Hawaii authorities wrap up search and recovery mission
Hawaii authorities have announced that they have almost completed the search and recovery mission for the victims of the Lahaina wildfire, the deadliest U.S. wildfire in more than a century. The fire, which broke out on August 8, 2023, devastated Maui’s historic seaside community of Lahaina, killing at least 115 people and destroying more than 2,000 homes and businesses.
However, the exact number of fatalities and missing persons remains unclear, as some people may have fled the area without notifying authorities or relatives. Maui County officials released a list of 388 people who were unaccounted for on August 24, but more than 100 of them came forward to say they were safe within a day. The FBI, which is leading the investigation, said the number of people still missing could be between 1,000 and 1,100.
Officials said they have identified and notified the loved ones of 45 of those killed, and collected DNA samples from 120 people to identify the rest of the remains. They also said they have searched 100% of the land area affected by the fire, as well as a four-mile stretch of coastline, but found no human remains in the ocean.
President Biden visits Maui to survey the damage and offer support
President Biden visited Maui on August 21, 2023, to survey the damage caused by the wildfire and offer his support to the survivors and first responders. He met with state and local officials, including Governor David Ige and Maui Mayor Richard Bissen, and pledged federal assistance to help rebuild the community.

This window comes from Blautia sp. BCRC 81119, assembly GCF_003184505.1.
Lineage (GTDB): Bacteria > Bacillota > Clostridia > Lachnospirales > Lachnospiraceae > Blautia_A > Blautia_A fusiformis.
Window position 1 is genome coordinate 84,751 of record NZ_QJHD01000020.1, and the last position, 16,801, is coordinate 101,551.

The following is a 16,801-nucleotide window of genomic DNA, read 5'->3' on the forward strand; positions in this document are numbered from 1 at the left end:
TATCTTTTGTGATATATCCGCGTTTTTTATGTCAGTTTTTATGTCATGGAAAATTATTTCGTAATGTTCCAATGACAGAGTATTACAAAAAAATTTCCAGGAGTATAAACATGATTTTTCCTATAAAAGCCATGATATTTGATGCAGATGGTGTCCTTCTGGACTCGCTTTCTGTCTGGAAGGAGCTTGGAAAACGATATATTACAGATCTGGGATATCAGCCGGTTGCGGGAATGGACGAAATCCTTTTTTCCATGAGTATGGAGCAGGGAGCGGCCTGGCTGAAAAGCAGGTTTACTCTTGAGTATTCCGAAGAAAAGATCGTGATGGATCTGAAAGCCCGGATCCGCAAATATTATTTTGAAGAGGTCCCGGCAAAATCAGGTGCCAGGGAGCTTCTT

Biden also spoke with some of the residents who lost their homes and belongings in the fire, and expressed his condolences and admiration for their resilience. He said he was “heartbroken” by the tragedy and vowed to “do everything in our power to protect our communities from these kinds of disasters.”
The president’s visit came after he faced criticism for his initial response to the fire, which some deemed slow and inadequate. He declared a major disaster in Hawaii on August 15, a week after the fire started, and authorized federal funding for emergency relief and recovery efforts. Some critics said he should have done so sooner, and accused him of being distracted by other issues such as Afghanistan and COVID-19.
Environmental and health hazards pose challenges for recovery
As authorities shift their focus from search and recovery to hazardous waste removal and restoration, they face several environmental and health challenges posed by the fire. The fire burned through industrial items, buildings, cars, and other materials that can release toxic chemicals into the air, soil, and water. According to the state’s Department of Health, “toxic contaminants present in debris and ash” remain a top hazard concern in Lahaina, as do other heavy metals and chemicals such as asbestos.
The U.S. Environmental Protection Agency (EPA) is leading the cleanup effort, which involves collecting and disposing of hazardous waste such as batteries, propane tanks, pesticides, paints, solvents, and asbestos-containing materials. The EPA said it has already removed more than 300 tons of hazardous waste from Lahaina, and expects to complete the work by mid-September.
The EPA also said it is monitoring the air quality in Lahaina and surrounding areas, and providing respirators and other protective equipment to workers and residents. The agency advised people to avoid exposure to smoke and ash, which can cause respiratory problems, eye irritation, headaches, and other health issues. It also recommended people to wash their hands frequently, wear gloves when handling debris or ash, and avoid drinking or using water from wells or streams that may be contaminated.